Shipping law firm Myton Law is calling on the UK to sign up to a new United Nations Convention for settling international commercial disputes through mediation.
Earlier this month 46 countries, including the US and China, signed up to the new Singapore Convention, but the UK and the European Union are notable absentees, says specialist shipping and logistics lawyer John Habergham of Myton Law. The Convention could come into force in next spring.
UK importers, exporters and all involved in international trade and the carriage of goods, stand to benefit from the Singapore Convention, which aims to provide for the enforcement of mediated settlements of disputes involving agreements across country boarders.
“Given the nature of mediation, in practice non-compliance rates are low, as parties are unlikely not to follow through with an agreement they have put time and effort into,” said Mr Habergham.
“Where this new convention could really make a difference is indicated by a survey conducted by the International Mediation Institute in 2014 showing that 93 per cent of respondents were more likely to engage in mediation with parties from another country if there were a way of enforcing mediation settlement rights. So, the Singapore Convention will lend more legitimacy to the process of mediation,” he said.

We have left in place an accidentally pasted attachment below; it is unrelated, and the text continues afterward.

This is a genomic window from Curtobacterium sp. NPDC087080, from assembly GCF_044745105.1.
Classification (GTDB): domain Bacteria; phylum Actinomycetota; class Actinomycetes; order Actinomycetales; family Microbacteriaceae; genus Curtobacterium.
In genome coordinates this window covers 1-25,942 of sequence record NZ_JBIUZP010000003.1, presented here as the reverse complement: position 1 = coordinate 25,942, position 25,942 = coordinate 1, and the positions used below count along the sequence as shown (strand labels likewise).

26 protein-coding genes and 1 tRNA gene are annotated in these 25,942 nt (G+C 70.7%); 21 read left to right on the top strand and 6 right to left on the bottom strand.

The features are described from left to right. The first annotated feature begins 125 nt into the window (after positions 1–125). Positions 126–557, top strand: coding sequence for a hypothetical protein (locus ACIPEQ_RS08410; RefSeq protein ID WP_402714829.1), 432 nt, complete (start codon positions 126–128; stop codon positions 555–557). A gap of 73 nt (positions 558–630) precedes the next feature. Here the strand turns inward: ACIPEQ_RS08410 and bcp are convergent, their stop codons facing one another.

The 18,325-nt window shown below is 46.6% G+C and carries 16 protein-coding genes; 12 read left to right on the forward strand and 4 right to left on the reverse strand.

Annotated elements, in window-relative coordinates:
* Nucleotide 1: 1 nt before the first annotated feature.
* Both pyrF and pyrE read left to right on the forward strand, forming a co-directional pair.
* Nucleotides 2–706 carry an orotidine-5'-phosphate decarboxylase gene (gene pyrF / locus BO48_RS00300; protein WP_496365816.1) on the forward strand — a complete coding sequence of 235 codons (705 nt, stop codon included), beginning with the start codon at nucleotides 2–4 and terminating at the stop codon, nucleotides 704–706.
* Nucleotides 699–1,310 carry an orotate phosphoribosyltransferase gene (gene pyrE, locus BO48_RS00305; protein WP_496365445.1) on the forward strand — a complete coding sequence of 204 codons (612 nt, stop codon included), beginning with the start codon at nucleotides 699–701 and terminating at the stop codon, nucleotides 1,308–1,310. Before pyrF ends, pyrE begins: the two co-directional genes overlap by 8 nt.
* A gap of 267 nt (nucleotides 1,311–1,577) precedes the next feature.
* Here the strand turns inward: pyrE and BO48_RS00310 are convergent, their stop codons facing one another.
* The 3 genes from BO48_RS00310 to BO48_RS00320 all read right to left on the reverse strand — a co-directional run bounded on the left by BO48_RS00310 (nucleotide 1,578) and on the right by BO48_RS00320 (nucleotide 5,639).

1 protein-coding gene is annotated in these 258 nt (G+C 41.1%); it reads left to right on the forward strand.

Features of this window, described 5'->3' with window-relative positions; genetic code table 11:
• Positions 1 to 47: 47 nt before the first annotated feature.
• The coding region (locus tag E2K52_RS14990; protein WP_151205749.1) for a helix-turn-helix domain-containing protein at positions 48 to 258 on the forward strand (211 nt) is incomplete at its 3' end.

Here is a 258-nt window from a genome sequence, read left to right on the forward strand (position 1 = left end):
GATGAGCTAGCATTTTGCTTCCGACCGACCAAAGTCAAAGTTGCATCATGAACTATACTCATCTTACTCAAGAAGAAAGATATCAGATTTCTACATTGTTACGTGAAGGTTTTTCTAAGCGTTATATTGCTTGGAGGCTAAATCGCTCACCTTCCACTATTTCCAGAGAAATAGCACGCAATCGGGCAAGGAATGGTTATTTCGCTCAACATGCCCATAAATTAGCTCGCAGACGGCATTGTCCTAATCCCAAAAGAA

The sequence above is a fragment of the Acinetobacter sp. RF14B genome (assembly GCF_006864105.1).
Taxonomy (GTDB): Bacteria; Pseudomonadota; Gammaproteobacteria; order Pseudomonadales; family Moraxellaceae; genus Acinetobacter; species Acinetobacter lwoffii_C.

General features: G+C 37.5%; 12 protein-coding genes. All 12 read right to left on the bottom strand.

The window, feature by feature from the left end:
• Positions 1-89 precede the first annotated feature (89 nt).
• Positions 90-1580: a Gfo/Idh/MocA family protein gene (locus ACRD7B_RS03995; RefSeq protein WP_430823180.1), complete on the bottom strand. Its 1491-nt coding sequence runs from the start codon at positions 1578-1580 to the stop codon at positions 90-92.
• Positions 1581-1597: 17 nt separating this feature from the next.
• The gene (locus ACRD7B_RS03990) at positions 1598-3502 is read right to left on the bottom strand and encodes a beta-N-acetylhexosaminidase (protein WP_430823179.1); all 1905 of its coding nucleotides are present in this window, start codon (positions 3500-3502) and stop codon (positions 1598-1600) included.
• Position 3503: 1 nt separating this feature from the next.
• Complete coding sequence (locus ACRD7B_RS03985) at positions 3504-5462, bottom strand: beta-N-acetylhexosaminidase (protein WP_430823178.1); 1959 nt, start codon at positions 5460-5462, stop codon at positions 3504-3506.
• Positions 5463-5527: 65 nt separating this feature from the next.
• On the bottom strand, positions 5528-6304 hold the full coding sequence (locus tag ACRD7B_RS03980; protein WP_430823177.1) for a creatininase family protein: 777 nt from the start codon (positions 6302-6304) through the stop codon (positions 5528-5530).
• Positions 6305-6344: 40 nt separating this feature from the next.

He believes the UK will sign up to the convention: “There is no reason why we shouldn’t and every reason why we should. I can only assume that currently the Government’s attention is diverted elsewhere.”
Currently, if settlement of a mediation requires enforcement, this can involve court proceedings in one country which must then be enforced in another jurisdiction, if possible; or arbitration, followed by an arbitral award which then must be enforced in the country where the assets are located. All this is costly and time-consuming, and may discourage parties from engaging in a mediation process at the outset.